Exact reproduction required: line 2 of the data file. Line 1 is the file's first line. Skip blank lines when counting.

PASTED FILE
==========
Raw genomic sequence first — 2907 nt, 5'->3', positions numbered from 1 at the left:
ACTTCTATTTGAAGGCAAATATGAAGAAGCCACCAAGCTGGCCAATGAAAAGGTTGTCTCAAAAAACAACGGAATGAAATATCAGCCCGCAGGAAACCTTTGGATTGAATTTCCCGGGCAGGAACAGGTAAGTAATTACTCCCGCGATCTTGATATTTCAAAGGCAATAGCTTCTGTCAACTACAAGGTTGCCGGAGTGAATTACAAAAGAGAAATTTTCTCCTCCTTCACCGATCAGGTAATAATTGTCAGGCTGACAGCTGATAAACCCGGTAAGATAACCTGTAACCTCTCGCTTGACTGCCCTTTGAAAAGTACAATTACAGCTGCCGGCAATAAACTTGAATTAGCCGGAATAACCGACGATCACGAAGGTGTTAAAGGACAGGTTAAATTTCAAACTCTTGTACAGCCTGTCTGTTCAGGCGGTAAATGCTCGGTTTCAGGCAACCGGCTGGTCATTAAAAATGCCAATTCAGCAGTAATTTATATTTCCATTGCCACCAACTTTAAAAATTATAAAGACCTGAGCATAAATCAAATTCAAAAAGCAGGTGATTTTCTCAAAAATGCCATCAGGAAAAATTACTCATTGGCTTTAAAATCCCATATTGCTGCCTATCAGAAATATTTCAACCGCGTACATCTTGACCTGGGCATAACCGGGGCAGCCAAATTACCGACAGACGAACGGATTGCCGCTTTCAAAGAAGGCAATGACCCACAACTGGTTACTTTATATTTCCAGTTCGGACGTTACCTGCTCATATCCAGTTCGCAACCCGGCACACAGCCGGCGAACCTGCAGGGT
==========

ACTTCTATTTGAAGGCAAATATGAAGAAGCCACCAAGCTGGCCAATGAAAAGGTTGTCTCAAAAAACAACGGAATGAAATATCAGCCCGCAGGAAACCTTTGGATTGAATTTCCCGGGCAGGAACAGGTAAGTAATTACTCCCGCGATCTTGATATTTCAAAGGCAATAGCTTCTGTCAACTACAAGGTTGCCGGAGTGAATTACAAAAGAGAAATTTTCTCCTCCTTCACCGATCAGGTAATAATTGTCAGGCTGACAGCTGATAAACCCGGTAAGATAACCTGTAACCTCTCGCTTGACTGCCCTTTGAAAAGTACAATTACAGCTGCCGGCAATAAACTTGAATTAGCCGGAATAACCGACGATCACGAAGGTGTTAAAGGACAGGTTAAATTTCAAACTCTTGTACAGCCTGTCTGTTCAGGCGGTAAATGCTCGGTTTCAGGCAACCGGCTGGTCATTAAAAATGCCAATTCAGCAGTAATTTATATTTCCATTGCCACCAACTTTAAAAATTATAAAGACCTGAGCATAAATCAAATTCAAAAAGCAGGTGATTTTCTCAAAAATGCCATCAGGAAAAATTACTCATTGGCTTTAAAATCCCATATTGCTGCCTATCAGAAATATTTCAACCGCGTACATCTTGACCTGGGCATAACCGGGGCAGCCAAATTACCGACAGACGAACGGATTGCCGCTTTCAAAGAAGGCAATGACCCACAACTGGTTACTTTATATTTCCAGTTCGGACGTTACCTGCTCATATCCAGTTCGCAACCCGGCACACAGCCGGCGAACCTGCAGGGT